If the Devil Can’t Make You Bad, He’ll Make You Busy

If the Devil Can’t Make You Bad,

He’ll Make You Busy

1 Corinthians 3:1-15

James C. Denison

On Friday, 108,000 Americans moved to a different home. The government issued 50 more pages of regulations. The Smithsonian added 2,500 things to its collection. We bought 45,000 new cars and trucks. 20,000 people wrote letters to the president. Dogs bit 11,000 people, including 20 mail carriers. We ate 75 acres of pizza, 53 million hot dogs, 167 million eggs, and three million gallons of ice cream. We jogged 17 million miles and burned 1.7 billion calories. Tomorrow, we’ll do it all over again.

We are busy people. But are we busy about the right things? The things that matter? The things that give life meaning, joy, and fulfillment? If the devil can’t make you bad, he’ll make you busy.

We’ve learned that our church belongs to Jesus, as do our lives. We are his new creation, the temple of his Holy Spirit, the branch attached to his vine, bearing fruit for his glory. Now let’s get into details. How do we live this day in God’s will? How do we make our decisions, spend our money and time, do our work, live our lives according to God’s plan and purpose? How do we live today so that we’ll be rewarded by our Father now and forever?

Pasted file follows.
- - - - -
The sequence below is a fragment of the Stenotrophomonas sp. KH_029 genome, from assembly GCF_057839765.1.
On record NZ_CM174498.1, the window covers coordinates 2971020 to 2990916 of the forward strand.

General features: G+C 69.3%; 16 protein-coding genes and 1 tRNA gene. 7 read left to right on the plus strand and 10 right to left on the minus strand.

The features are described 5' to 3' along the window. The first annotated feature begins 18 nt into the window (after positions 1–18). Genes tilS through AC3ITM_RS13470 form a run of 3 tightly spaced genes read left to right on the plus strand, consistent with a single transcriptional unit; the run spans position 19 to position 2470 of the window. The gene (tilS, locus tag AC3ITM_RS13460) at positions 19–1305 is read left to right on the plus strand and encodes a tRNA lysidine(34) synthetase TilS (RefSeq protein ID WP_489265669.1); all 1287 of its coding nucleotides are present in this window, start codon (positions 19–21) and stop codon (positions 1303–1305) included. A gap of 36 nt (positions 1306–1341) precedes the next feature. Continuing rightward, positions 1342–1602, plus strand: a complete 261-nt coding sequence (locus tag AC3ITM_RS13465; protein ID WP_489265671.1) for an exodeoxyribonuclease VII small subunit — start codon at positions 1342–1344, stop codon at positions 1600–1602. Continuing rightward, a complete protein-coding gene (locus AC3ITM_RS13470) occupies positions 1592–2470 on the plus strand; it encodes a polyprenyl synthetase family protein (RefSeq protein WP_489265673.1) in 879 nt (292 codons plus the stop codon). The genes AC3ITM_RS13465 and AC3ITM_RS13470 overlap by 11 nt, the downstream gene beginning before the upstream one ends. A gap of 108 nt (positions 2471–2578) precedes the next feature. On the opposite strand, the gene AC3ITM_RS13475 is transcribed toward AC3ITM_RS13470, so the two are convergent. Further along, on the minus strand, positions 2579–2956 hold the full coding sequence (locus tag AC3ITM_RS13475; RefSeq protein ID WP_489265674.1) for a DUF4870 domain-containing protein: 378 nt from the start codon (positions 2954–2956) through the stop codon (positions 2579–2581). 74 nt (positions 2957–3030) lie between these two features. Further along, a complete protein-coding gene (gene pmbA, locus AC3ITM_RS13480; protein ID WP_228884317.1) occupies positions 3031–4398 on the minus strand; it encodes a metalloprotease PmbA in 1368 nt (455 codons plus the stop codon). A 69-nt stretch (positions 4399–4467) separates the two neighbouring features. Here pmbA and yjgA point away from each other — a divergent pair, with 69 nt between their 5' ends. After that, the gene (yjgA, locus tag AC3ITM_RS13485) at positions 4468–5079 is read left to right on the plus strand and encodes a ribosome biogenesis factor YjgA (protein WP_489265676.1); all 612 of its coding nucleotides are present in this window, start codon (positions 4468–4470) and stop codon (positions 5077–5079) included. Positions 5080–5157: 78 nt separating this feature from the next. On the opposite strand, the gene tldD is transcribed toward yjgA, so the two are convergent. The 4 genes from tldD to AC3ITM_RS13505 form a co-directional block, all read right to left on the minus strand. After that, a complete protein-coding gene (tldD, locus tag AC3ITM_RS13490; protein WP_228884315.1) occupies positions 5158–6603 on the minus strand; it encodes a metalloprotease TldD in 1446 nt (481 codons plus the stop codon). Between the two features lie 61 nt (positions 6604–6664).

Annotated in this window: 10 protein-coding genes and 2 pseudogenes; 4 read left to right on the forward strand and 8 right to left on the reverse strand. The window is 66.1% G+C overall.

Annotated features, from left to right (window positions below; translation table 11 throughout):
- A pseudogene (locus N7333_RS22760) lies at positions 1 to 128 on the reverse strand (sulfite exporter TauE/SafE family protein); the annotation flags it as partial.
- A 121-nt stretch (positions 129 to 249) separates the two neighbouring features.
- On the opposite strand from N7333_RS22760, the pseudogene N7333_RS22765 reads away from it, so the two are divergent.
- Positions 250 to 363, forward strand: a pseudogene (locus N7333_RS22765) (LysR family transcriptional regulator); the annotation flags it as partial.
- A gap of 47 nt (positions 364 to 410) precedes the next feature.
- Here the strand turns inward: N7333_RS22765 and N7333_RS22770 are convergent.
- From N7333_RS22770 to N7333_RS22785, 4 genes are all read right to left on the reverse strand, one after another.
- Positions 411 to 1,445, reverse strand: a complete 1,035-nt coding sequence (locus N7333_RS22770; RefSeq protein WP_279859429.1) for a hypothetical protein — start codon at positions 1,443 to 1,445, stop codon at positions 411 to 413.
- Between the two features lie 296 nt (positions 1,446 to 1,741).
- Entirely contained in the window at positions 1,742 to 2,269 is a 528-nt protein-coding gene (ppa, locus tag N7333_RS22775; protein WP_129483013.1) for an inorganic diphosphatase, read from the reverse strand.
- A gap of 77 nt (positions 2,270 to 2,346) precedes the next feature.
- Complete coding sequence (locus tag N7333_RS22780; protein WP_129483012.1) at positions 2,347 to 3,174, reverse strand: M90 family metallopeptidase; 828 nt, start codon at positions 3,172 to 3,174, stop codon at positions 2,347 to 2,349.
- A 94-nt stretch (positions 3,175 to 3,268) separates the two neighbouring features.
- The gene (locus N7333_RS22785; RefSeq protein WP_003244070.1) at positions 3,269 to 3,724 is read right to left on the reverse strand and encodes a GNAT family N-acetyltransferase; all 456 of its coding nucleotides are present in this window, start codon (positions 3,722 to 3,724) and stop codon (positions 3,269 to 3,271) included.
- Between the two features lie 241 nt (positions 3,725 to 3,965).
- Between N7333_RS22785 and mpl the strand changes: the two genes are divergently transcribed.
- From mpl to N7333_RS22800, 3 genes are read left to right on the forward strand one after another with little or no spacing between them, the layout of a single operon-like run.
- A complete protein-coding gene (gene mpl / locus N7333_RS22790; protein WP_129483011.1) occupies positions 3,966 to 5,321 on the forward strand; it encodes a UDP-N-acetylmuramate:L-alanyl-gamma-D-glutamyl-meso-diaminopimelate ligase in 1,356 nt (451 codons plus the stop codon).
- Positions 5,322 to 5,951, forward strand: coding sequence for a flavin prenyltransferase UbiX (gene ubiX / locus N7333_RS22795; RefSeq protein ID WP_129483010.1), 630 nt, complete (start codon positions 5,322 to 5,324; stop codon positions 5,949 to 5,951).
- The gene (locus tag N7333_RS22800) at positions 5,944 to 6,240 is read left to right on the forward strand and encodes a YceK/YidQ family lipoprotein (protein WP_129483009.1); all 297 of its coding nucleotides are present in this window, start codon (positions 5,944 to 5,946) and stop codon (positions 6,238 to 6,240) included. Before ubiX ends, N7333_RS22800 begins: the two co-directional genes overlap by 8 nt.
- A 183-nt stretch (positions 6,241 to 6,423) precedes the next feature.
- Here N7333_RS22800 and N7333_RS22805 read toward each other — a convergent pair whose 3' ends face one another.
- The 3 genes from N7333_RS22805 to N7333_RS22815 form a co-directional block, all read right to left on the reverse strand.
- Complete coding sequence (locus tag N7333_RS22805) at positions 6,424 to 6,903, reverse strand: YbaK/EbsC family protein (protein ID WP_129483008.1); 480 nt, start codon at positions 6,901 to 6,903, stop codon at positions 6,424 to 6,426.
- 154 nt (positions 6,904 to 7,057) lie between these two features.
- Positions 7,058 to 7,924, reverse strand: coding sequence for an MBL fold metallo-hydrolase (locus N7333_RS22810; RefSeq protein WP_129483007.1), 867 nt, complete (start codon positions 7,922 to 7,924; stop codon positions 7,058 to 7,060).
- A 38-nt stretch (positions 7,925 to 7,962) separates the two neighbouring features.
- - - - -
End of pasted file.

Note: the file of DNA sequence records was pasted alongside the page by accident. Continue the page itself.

Married to God

Married to God

Revelation 21:1-5

James C. Denison

This is the season for weddings. I’ve performed three in the last three weeks, with more to come. Fortunately, each of the grooms I’ve married knew that he was marrying over his head, as I did. Not all husbands are this wise.

For instance, a friend sent me this unfortunate story: “When our lawn mower broke and wouldn’t run, my wife kept hinting to me that I should get it fixed. But somehow I always had something else to take care of first–the truck, the car, fishing, always something more important to me.

“Finally she thought of a clever way to make her point. When I arrived home one day, I found her seated in the tall grass, busily snipping away with a tiny pair of sewing scissors. I watched silently for a short time and then went into the house.

“I was gone only a few minutes. When I came out again I handed her a toothbrush. ‘When you finish cutting the grass,’ I said, ‘you might as well sweep the sidewalk.’

“The doctors say I will walk again, but I will always have a limp.” As he should.